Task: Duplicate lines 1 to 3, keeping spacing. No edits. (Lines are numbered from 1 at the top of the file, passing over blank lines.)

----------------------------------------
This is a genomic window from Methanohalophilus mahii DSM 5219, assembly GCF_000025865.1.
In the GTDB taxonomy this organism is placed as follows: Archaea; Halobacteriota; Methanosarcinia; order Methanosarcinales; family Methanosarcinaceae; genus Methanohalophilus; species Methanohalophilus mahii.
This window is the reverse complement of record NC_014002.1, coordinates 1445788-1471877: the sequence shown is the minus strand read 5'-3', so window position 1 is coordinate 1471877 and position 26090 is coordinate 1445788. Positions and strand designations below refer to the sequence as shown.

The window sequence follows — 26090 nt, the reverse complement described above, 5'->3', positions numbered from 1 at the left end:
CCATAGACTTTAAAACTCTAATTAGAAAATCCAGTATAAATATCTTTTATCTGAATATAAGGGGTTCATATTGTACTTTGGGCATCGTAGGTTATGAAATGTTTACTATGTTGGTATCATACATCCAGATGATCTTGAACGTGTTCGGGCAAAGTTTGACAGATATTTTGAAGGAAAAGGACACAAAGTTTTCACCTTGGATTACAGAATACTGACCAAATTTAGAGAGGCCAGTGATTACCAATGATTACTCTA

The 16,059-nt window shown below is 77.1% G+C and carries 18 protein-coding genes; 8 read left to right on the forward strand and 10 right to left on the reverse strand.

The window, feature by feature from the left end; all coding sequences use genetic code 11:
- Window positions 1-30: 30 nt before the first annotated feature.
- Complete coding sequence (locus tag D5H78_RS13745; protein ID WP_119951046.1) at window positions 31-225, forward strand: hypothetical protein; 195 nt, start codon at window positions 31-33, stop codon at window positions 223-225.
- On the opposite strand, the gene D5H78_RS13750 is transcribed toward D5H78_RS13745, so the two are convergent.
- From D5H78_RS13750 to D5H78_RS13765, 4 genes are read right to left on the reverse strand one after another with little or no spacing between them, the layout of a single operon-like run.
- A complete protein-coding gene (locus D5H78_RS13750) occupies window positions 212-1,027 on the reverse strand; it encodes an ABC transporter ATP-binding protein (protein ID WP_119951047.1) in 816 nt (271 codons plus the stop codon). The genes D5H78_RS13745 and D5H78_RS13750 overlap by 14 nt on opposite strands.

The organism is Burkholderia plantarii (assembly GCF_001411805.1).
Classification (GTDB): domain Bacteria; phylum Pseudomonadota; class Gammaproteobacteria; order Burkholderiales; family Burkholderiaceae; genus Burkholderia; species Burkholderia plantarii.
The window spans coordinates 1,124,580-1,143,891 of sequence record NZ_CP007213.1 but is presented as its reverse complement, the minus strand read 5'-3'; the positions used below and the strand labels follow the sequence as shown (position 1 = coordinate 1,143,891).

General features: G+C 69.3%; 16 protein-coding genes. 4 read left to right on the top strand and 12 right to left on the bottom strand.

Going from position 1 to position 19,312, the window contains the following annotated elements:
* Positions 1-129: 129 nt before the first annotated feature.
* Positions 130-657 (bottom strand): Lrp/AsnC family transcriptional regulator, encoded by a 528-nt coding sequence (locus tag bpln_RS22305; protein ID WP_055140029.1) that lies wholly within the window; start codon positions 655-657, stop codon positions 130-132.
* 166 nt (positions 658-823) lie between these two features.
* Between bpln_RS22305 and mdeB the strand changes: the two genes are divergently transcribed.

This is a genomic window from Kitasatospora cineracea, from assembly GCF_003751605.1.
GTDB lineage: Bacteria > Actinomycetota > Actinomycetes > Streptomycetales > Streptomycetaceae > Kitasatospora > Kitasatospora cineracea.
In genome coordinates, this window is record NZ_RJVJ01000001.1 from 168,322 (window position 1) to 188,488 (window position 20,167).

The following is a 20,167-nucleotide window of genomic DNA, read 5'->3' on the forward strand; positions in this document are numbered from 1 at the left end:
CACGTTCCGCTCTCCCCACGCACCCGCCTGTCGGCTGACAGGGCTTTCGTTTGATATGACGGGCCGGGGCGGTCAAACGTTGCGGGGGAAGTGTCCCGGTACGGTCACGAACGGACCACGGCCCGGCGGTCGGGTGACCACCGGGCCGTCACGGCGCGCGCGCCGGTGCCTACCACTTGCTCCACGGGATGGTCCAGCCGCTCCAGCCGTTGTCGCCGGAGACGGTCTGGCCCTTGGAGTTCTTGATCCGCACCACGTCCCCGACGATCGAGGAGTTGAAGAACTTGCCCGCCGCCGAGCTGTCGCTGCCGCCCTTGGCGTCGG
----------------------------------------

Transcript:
This is a genomic window from Methanohalophilus mahii DSM 5219, assembly GCF_000025865.1.
In the GTDB taxonomy this organism is placed as follows: Archaea; Halobacteriota; Methanosarcinia; order Methanosarcinales; family Methanosarcinaceae; genus Methanohalophilus; species Methanohalophilus mahii.
This window is the reverse complement of record NC_014002.1, coordinates 1445788-1471877: the sequence shown is the minus strand read 5'-3', so window position 1 is coordinate 1471877 and position 26090 is coordinate 1445788. Positions and strand designations below refer to the sequence as shown.